Wendy Rist, owner of Bakersfield Arms, introduced herself and read a prepared letter.

My name is Wendy Rist. Bakersfield Street is a 23 unit building. I have attended many of these meetings after I purchased the property. I remember well how ragged the property looked when I bought it. It was open from Bakersfield Street all the way to Sumner Street. People were cutting back and forth; kids were running back and forth at will.

In the middle of the property, there were two huge dumpsters. The whole thing looked really run down. What I heard from my neighbors was: "thanks for coming and improving the neighborhood." I constructed condominiums on Summer Street, illuminating an unsightly vacant lot. I also constructed a wrought iron fence to control the traffic with kids cutting through the property. I gated the property, landscaped it and tried to improve it.

I want to be a good neighbor and I want to do what I can to make a difference to the community. For that reason I agreed to rent to Peter McCarthy, steps to solutions. His first lease was signed January 2010. I saw this as an improvement to the community. I learned that these men and women who live there in the recovery homes are drug tested three times a week and there is a zero tolerance policy.  If they fail a drug test, they are immediately discharged. The program is called "recovery homes" and not "party homes." I thought I was doing a good thing for the community, reducing the homeless population I see all over. But obviously I failed to convey to the neighborhood what are to me obvious good intentions.

It was almost a year ago I spoke to Gloria and told her I would not be able to attend the neighborhood meeting because I had to go to LA to see my daughter. What I regret is that I did not call her to schedule another meeting. When I received the letter from the Mayor's Task Force in May, that Bakersfield Street was labor labeled a problem property, I immediately sent out a notice and met with my tenants to see what could be done to rectify the situation. I spoke to the tenants about excessive calls to the police department. This is one issue the city had a problem with. I also attended meetings with the captain, the liaison officer Tim Golden and Chris English to come up with a plan of action.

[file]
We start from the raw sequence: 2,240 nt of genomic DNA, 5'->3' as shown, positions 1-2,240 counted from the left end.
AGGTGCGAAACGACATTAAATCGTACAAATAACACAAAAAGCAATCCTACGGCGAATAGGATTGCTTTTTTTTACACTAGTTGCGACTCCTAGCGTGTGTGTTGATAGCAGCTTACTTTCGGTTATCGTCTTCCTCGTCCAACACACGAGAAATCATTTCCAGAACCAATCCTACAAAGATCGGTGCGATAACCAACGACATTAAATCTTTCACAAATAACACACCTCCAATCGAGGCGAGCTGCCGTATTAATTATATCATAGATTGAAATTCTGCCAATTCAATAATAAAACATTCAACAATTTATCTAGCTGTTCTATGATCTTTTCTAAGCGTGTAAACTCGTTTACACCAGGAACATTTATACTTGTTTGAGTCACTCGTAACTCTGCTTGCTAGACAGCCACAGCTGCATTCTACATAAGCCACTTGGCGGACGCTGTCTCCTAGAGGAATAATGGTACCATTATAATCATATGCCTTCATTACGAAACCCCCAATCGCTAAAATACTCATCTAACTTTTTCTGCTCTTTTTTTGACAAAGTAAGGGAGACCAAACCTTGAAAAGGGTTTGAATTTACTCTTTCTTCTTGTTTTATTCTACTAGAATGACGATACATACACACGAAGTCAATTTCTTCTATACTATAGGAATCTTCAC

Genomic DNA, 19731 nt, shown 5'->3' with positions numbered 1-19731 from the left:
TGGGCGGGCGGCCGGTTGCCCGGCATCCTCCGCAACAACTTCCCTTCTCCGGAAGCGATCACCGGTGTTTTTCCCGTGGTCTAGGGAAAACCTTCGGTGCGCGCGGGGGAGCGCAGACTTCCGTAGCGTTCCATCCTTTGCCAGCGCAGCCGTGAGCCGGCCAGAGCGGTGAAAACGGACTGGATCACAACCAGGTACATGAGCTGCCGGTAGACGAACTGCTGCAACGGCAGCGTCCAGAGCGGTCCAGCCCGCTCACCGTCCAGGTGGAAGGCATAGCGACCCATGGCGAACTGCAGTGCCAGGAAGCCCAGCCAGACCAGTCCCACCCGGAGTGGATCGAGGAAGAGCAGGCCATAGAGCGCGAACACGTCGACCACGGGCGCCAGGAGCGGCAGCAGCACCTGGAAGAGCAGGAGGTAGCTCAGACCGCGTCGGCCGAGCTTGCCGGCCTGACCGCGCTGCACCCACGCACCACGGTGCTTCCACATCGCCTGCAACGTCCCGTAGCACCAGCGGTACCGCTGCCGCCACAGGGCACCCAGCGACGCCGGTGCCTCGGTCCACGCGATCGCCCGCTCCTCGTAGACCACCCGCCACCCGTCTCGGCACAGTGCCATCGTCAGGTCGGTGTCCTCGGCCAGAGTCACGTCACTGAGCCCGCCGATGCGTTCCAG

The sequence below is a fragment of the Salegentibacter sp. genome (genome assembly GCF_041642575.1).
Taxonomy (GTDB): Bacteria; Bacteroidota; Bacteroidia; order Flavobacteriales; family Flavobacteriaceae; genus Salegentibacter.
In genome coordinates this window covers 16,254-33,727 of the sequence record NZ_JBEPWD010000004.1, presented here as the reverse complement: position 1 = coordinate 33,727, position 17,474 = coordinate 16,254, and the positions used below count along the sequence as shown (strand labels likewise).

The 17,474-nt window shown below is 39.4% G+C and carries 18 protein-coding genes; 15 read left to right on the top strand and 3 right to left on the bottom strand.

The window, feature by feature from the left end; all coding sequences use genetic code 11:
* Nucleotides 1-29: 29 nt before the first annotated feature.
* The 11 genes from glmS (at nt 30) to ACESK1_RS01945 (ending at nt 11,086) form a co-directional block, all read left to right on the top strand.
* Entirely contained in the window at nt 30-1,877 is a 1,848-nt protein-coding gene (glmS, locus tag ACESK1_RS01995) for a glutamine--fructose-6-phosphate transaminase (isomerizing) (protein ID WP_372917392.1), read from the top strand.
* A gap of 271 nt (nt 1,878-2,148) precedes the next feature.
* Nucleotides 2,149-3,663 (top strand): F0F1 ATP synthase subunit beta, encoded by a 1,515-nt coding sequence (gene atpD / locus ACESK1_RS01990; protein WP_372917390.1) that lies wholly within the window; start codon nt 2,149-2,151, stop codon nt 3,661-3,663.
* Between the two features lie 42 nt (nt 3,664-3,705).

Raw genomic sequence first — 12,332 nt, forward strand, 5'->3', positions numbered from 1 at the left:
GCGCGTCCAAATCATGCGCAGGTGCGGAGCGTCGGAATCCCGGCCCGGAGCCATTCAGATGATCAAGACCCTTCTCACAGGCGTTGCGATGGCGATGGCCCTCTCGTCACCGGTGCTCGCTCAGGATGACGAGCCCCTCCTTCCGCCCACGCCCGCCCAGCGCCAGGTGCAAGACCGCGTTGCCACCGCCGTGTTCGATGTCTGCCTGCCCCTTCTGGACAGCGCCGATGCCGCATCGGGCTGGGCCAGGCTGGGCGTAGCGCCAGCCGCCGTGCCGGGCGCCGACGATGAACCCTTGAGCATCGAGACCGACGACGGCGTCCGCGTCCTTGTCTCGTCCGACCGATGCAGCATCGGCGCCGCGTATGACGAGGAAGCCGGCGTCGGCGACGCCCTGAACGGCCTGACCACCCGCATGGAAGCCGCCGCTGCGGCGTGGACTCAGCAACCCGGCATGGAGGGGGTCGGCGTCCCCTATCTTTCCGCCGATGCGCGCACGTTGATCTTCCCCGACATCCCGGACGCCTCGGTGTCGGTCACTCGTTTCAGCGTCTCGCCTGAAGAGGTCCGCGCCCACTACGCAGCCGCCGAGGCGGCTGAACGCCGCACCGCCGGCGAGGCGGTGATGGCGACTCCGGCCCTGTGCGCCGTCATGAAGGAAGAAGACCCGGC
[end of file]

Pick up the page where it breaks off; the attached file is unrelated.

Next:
I was asked to install a surveillance camera system so we can monitor the property. This I did. I read the police reports and three of the tenants who had the most issues with the police are now moving two at the end of October and one at the end of November. The heart of the neighbors concerns, I understand, are the recovery homes. I sent an e-mail to Chris English and copied Tim Golden that three of the homes would be closed by the end of October. Two are empty and Peter is waiting to place the last two participants in the third.

I am humbled by this experience. I want to move on. I want the sign removed, and the police detail removed. I ask you to let me know what you want me to do in order to get this ordeal behind me.


Peter MacCarthy, Owner, Steps to Solutions

“The community is important to us. That's why we have a lot of guys do a lot of work in the neighborhood for nothing. We do service work in the neighborhood. Since 2010 we have improved the inside and the outside - the landscaping.”

Peter commented about “Steps to Solutions” program. They are licensed with the Commonwealth of Massachusetts and they have liability insurance. They do urine screens three times a week and provide counseling services for clients.  “We are not a renegade program. We do not drink and we do not do drugs. We don't have anyone on heroine and we never had a death in the five years we've been in business.”

He added: “The whole purpose, which is God's will, not my will, is to take a broken individual and align them with God's will and get them on the right track. All these guys [attending the meeting from the sober house] here have over a year clean of sobriety.”

Clearly demonstrating his annoyance with this meeting, he stated:  “You are worried about a little thing of a person here and there, walking down your street. You might want to focus more on the people who are being shot in your neighborhood.”

(Lots of shouting)

Peter said: “We have closed down the units that you have asked us” without explaining why they were asked to close them down. 

He then tried to justify the importance of his program, saying that many of the guys were referred to his program by the courts.  His program is there to help these guys get back into society.  “We are trying to help people here. We have success stories here. A lot of guys are going to college. A lot of these people have their kids back in their lives now. They're going to school because they have put down their drinking and drugs.”

A resident countered saying:  "The problem is not your success stories. The problem is your failures.”  Almost immediately after Steps to Solutions moved in (within five months), the neighborhood saw that something had changed radically - drug addicts walking down the middle of the street and they're going in and out of the buildings.”

(Lots of shouting)